Favourable context to worker knowledge sharing - Human Resources aspects in Modular Consortium

Publication Type:

Conference Paper


Jorge Muniz Jr., Sao Paulo (2018)


This research project aims to analyse worker knowledge sharing in complex systems through factors related to Human Resources.
Complexity in the automotive industry relates to unpredictable results, full of uncertainty, and composed of many parts with difficult to characterize relations (Efthymiou et al., 2012). Operational complexity does have effect on the high-content information required for correct manual assembly. A number of decisions are delegated to operators, i.e. relative direction of assembling (backward, forward, etc.) or the screw tightening intensity (El Maraghy, Kuzgunkayaa, & Urbanic, 2005).
Knowledge sharing (KS) supports social decision-making (Gentner et al., 2009), actions relevant to production systems and organizational effectiveness, and is influenced by interpersonal, individual and cultural characteristics (Wang; Noe, 2010) besides organizational factors (Tohidinia and Mosakhani, 2010).
Promoting KS has become increasingly important nowadays as organizations aspire to be more flexible, innovative and sustainable (Wong and Aspinwall, 2004; Chang and Lin, 2015).
However, despite the growing recognition of the factors that drive knowledge sharing in organizations, our understanding about specific challenges found in production contexts is relatively limited. While the Knowledge sharing is still treated rather implicitly in traditional models of production management, and it still lacks attention about it relationship with blue-collar workers (Muniz et al., 2010). Nakano, Muniz Jr.; Batista Jr. (2013) indicate these perspectives in their model to engage blue-collar workers and Weick and Roberts (1993) explore similar effects in a ‘‘heedful environment’’.
The study contributes to a better understanding of how knowledge, human resources and production-related factors interplay to influence the process of knowledge sharing in operations management and it has relevant practical implications.

The internship will facilitate discussion of two research points. Firstly, existing data from multinational companies working in the Consortium Modular in Brazil and secondly, expanded scope for future research, including other Human Resource perspectives (such as trust, safety behaviour and employee training and development) and cover other industrial sectors such as aerospace. For the first research avenue (analysis of Brazilian data), the following provides a brief outline.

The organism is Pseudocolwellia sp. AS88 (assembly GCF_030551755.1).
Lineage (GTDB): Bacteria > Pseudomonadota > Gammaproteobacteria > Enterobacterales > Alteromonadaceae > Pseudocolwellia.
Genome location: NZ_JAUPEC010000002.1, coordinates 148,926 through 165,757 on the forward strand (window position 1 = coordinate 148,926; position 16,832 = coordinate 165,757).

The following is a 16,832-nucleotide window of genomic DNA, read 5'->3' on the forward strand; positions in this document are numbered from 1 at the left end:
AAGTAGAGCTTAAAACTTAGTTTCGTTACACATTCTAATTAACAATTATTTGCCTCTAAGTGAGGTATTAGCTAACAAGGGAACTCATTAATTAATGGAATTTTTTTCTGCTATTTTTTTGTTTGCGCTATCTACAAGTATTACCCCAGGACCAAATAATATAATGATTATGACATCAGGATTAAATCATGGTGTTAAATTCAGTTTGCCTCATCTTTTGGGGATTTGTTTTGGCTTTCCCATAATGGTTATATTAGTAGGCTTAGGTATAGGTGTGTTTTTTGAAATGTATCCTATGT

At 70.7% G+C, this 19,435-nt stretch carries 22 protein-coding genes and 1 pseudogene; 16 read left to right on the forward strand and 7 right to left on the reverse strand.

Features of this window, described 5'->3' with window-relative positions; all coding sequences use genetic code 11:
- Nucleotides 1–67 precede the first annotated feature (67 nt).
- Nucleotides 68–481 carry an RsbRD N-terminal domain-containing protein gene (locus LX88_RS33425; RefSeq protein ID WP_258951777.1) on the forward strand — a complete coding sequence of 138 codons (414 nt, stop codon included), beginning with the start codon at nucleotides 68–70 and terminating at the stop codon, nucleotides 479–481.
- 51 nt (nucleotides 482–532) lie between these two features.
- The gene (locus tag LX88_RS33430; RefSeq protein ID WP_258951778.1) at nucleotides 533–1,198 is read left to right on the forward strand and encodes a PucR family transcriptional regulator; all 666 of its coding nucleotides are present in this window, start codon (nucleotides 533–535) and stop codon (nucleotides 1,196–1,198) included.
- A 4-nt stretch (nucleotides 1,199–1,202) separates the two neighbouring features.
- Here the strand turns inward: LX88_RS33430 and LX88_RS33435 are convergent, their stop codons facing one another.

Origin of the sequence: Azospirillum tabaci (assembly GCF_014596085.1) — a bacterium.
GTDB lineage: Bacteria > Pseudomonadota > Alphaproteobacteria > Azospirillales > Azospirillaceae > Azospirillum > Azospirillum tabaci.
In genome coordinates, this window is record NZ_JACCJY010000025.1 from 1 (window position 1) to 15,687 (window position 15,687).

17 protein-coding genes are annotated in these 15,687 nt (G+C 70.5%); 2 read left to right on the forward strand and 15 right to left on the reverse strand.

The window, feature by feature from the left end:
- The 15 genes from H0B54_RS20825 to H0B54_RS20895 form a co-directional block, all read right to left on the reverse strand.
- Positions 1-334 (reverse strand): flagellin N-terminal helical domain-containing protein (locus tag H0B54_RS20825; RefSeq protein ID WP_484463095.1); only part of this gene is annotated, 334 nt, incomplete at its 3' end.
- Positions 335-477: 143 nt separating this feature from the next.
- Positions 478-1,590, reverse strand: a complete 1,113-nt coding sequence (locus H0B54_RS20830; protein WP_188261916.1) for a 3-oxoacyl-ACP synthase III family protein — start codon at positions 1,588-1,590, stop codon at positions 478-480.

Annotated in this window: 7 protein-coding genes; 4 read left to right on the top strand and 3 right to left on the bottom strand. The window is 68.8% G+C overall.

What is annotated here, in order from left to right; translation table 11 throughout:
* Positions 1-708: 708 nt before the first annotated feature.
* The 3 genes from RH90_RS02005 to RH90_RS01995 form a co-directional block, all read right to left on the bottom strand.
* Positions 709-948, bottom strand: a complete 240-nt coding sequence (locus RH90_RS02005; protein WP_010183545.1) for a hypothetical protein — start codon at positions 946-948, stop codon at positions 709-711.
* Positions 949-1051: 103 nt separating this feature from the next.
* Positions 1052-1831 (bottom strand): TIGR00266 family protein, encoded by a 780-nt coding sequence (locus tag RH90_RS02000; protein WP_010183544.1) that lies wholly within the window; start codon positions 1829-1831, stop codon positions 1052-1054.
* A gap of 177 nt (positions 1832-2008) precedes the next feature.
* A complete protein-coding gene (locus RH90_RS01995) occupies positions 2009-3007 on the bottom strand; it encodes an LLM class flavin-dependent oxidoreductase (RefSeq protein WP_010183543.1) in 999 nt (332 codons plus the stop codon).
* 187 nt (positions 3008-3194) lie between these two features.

3.1 Conceptualization. We first conducted a comprehensive literature review on knowledge sharing based on the published studies from ISI Web of Science.
3.2 Fieldwork. The questionnaire (Appendix A) was designed using the Incomplete Pairwise Comparisons (IPC) approach (Harker, 1987) based on AHP. It allowed the respondents to assess multiple key factors in hierarchical decision-making process by using 5 points Likert scale (Saaty, 2008). The factors are related KS, HR and OM.
Data available was collected with Workers, Middle and plant managers (144 professionals) of Brazilian automotive plants. The data was collected within the Modular Consortium (MC), a unique production concept, located in Brazil. MC produces vehicles in high-volume/high variety; works with 6 multinational suppliers, which interact directly on the assembly line, sharing physical space, responsibilities, and quality control.
The Modular Consortium belongs to MAN Latin America - Volkswagen Group. MAN is responsible for project development and indirect activities, but it participates with no direct employee in the commercial vehicle assembly line (trucks and bus chassis). The assembly process is divided into seven modules managed by multinational suppliers. The responsibility of each module is the management of direct activities required for delivery and assembly of pre-assembly parts of the final product.
The wide coverage of sampling allowed us to generate a landscape of knowledge sharing practices among the workers. We adopted a convenience sampling approach.

Workers and leaders emphasize conversation among them (Socialization) based standards operating procedures as important point and managers and coordinators give less prominence to this point. Snowden (2002) indicates that Knowledge Management is an extension of Taylorism. Even today, the nature of work on assembly lines and the rationalization of manual labor receive less attention than that given for machinery and automation (Ingvaldsen, 2015).
The real appreciation of the Socialization between blue and white collars still represents an opportunity for process improvement. Socialization is not treated in a systemic way as Internalization, which is explicit responsibility of the managers.
In fact, it is sought to make explicit the use of the Knowledge theme, based on the integration of Knowledge, People and Production factors. A better understanding of this integration will contribute to the promotion of a favorable context for the creation and sharing of knowledge by the people of the working environment, fostering incremental innovation, broadening the field of vision of the production manager for decision making and seeking competitiveness.

This paper clarifies the scope of managerial actions that impact knowledge sharing among blue-collar workers.

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